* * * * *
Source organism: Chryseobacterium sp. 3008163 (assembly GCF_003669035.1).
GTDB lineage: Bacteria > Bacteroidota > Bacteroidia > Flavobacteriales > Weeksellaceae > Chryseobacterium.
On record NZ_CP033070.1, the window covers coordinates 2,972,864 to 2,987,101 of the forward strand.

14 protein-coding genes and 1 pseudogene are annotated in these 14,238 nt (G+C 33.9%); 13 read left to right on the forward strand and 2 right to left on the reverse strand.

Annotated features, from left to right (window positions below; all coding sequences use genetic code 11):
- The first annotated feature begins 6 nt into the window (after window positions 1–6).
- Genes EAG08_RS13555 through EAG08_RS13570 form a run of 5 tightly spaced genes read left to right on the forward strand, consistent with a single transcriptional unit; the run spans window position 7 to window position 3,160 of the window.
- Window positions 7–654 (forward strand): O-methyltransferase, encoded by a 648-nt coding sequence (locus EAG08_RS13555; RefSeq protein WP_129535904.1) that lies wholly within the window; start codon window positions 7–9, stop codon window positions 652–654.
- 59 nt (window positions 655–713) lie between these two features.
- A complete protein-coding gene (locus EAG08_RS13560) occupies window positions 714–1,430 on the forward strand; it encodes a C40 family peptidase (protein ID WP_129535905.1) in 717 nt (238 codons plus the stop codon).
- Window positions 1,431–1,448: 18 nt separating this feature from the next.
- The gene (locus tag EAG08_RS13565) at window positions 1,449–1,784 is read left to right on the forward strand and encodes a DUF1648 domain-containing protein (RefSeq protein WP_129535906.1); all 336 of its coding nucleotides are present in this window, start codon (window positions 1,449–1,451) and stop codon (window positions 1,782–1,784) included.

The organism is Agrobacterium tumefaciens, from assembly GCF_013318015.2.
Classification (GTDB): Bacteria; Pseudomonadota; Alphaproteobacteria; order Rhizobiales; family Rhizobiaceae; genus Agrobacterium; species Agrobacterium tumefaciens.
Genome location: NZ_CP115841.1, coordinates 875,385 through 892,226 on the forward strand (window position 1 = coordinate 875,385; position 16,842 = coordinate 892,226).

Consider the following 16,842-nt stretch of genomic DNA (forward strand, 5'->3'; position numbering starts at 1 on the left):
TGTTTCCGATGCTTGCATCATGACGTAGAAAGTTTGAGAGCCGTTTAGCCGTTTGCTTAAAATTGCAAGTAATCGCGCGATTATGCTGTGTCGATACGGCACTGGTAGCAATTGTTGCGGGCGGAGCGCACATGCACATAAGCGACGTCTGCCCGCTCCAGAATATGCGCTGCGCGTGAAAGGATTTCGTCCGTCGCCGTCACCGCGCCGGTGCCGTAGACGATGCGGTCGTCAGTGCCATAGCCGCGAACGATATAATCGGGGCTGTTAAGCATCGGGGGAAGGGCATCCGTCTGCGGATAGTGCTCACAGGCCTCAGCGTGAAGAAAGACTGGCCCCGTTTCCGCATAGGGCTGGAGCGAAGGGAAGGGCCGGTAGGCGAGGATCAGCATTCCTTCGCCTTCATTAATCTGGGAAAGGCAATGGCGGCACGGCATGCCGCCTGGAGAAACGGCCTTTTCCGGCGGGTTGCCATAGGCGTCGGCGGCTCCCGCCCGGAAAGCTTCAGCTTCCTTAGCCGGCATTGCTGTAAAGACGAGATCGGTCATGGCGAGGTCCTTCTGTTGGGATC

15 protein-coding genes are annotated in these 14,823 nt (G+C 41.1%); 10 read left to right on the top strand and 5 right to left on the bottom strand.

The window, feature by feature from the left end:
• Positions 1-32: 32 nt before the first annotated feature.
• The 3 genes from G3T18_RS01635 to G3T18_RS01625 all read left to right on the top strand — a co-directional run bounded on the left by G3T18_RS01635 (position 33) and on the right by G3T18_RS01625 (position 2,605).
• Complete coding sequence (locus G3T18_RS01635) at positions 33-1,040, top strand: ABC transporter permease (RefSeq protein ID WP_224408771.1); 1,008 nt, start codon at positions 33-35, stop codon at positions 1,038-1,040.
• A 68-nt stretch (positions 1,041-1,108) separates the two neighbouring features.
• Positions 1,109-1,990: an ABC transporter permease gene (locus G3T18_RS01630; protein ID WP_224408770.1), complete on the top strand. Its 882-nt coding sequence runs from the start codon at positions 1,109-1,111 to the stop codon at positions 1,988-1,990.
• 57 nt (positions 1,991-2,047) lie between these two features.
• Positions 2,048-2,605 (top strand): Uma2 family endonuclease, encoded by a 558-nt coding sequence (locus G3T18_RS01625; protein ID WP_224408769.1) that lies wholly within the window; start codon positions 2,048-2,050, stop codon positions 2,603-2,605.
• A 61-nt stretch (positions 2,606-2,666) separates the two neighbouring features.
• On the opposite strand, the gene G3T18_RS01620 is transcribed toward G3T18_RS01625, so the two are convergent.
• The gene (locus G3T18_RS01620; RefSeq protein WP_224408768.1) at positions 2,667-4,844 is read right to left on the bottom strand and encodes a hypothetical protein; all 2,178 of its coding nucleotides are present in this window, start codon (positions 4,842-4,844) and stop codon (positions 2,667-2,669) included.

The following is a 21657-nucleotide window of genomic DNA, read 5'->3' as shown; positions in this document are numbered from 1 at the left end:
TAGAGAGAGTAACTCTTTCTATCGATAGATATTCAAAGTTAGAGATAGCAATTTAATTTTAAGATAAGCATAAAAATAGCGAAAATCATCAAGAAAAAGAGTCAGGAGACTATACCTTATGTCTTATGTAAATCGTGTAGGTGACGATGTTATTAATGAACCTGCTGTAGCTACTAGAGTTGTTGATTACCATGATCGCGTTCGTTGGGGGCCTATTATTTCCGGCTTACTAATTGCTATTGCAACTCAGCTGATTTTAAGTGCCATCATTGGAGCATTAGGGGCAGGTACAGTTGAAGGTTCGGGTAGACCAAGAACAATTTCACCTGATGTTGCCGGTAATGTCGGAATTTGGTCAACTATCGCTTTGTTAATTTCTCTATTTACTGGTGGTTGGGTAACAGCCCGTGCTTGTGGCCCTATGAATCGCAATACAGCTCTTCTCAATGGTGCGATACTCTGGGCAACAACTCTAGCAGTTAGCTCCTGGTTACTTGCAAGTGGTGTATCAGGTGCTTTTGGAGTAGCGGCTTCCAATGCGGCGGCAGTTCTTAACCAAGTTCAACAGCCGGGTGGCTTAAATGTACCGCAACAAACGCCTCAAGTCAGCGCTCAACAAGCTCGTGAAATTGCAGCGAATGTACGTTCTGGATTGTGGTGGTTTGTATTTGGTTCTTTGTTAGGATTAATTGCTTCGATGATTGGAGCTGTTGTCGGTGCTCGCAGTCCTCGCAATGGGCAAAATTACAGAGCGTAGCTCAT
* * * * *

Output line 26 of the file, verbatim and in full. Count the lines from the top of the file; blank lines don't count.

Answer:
• Positions 2,048-2,605 (top strand): Uma2 family endonuclease, encoded by a 558-nt coding sequence (locus G3T18_RS01625; protein ID WP_224408769.1) that lies wholly within the window; start codon positions 2,048-2,050, stop codon positions 2,603-2,605.